Election Of 1992 Essay, Research Paper In 1992 the incumbent president George Bush was seeking reelection. It was the general consensus that he would be the ‘hands down, no contest winner’. When the smoke had cleared and the votes were tallied, many were shocked at the results. Arkansas Governor Bill Clinton had defeated the incumbent by a landslide! How could this be? How did the commander and chief of what could be considered the greatest victory in modern American history defeat the Iraqi army and one year later lose the election for the presidency? The answers to these questions as well as explanations for the outcome lie within the campaign strategies and tactics used by each candidate.
Election Of 1992 Essay, Research Paper
In 1992 the incumbent president George Bush was seeking reelection. It was the general consensus that he would be the ‘hands down, no contest winner’. When the smoke had cleared and the votes were tallied, many were shocked at the results. Arkansas Governor Bill Clinton had defeated the incumbent by a landslide! How could this be? How did the commander and chief of what could be considered the greatest victory in modern American history defeat the Iraqi army and one year later lose the election for the presidency? The answers to these questions as well as explanations for the outcome lie within the campaign strategies and tactics used by each candidate. There were various major political events and public opinion data that occurred throughout the general election stage of the campaign. This paper will analyze both the political events and the public opinion data, in hopes of developing a better understanding as to what helped shape the overall outcome.
There were three candidates in the race for the presidency, President Bush (R), Bill Clinton (D), and Ross Perot (I). Each of the three, to a greater or lesser extent, focused their campaign on the economy. President Bush focused more of his campaign on criticizing his opponents primarily Bill Clinton. He would often compare the economy to that of other nations, claiming it wasn’t all that bad and resumed attacking his opponents. Bill Clinton on the other hand focused his campaign strategy on implementing the need for ‘change.’ At that time the national debt and unemployment was rising. Clinton vowed to improve the economy and the quality of life for the American people by bringing about change. Ross Perot was more of a crusader against Washington. His strategy was focused primarily on the ever-increasing national debt. He sought to lower the debt and improve the economy.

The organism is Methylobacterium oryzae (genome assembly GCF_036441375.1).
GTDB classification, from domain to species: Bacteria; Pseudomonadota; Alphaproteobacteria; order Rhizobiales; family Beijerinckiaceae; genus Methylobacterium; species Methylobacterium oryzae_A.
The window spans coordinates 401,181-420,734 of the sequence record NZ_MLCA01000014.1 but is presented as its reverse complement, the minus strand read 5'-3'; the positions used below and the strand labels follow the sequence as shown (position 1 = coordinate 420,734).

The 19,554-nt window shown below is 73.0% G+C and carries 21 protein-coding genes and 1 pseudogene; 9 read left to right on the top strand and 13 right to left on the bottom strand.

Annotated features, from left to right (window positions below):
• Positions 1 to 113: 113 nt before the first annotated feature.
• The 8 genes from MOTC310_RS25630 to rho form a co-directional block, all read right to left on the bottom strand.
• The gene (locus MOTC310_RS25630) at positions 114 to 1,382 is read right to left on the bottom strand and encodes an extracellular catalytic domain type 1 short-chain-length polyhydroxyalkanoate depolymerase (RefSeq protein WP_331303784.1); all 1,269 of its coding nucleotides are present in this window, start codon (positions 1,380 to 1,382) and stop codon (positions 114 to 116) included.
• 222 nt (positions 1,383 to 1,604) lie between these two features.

There were several mistakes that Bush made during his attempts to capture reelection. During his 1988 election campaign George Bush made a powerful promise that captured the interest of many. The promise was clear and simple, “read my lips, no new taxes.” Many of his supporters held him to this promise. In June of 1990 the president agreed to a tax increase that was aimed at lowering the national debt. Most outraged by this were conservative republicans, as a result they abandoned Bush and granted Perot their support. The mere involvement of third party candidates has helped shape the outcome in previous presidential elections. Since 1860 third party candidates have appeared in seven presidential elections, candidates of the incumbent party have lost six of those (Burnham 1993, 1).
Public opinion polls are very important; they provide a general idea of how the public feels about certain issues. Most candidates campaigning for office know this and try to address the concerns of the people. Throughout the general election stage public opinion polls indicated that many Americans didn’t approve of how Bush was handling the economy. The following indicate the percentage that disapproved: October 1990 55%, March 1991 43% (Gulf War Victory), and in November 1991 66% (Frankovic 1993, 112). Bush knew he couldn’t skate around the issue. When he did address the issue he immediately pointed the finger. Bush claimed that he was faced with a “do nothing” democratic congress (Arterton 1993, 78). Well obviously the American public didn’t buy it because the disapproval rating increased to 73% in October 1992 (Frankovic 1993, 112).
Bush tried everything he could to side step the economic condition. He pressed the issues of Clinton’s marital infidelity and made claims that (Clinton) dodged the draft. He released several negative ads that were directed at Governor Clinton. Bush focused on turning his campaign into one of trust. The first ad showed scenes from the Gulf War then switched to an empty president’s chair. The announcer asked, “Who do you trust to be sitting in this chair?” Another ad pictured a buzzard perched on a treetop looking over a wasteland. The narrator says “And now Bill Clinton wants to do for America what he has done for Arkansas. America can’t take that risk.”(Arterton 1993, 98). These ads were considered misleading and were eventually pulled. Clinton wasted no time in releasing an ad in his defense that at the same time slammed Bush. Clinton used factual information and quoted the press in his ad. His ad bragged on the fact that under Clinton Arkansas lead the country in job growth. Then the ad quoted the Washington Post and the Oregonian both organizations claiming they no longer trusted George Bush (Arterton 1993, 99). Clearly Clinton displayed his wisdom and caused Bush’s idea of trust to backfire on him.